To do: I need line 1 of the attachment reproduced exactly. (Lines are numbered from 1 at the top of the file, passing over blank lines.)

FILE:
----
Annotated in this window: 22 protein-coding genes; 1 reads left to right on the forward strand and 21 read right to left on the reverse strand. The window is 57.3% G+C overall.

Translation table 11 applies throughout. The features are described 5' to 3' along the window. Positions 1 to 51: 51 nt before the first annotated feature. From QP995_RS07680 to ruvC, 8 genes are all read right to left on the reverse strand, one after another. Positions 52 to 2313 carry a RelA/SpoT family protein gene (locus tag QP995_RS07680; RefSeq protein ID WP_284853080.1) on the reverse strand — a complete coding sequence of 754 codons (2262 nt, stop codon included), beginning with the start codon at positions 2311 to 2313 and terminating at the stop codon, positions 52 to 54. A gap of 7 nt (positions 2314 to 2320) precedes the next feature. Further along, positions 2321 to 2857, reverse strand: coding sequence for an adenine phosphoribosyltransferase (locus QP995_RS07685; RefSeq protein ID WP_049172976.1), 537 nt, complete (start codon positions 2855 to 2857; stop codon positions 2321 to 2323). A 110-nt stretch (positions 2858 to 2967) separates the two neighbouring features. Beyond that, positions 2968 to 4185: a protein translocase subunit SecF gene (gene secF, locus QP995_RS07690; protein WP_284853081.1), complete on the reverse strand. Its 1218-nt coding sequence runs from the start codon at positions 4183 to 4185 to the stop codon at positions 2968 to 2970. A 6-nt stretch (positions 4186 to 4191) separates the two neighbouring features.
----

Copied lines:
Annotated in this window: 22 protein-coding genes; 1 reads left to right on the forward strand and 21 read right to left on the reverse strand. The window is 57.3% G+C overall.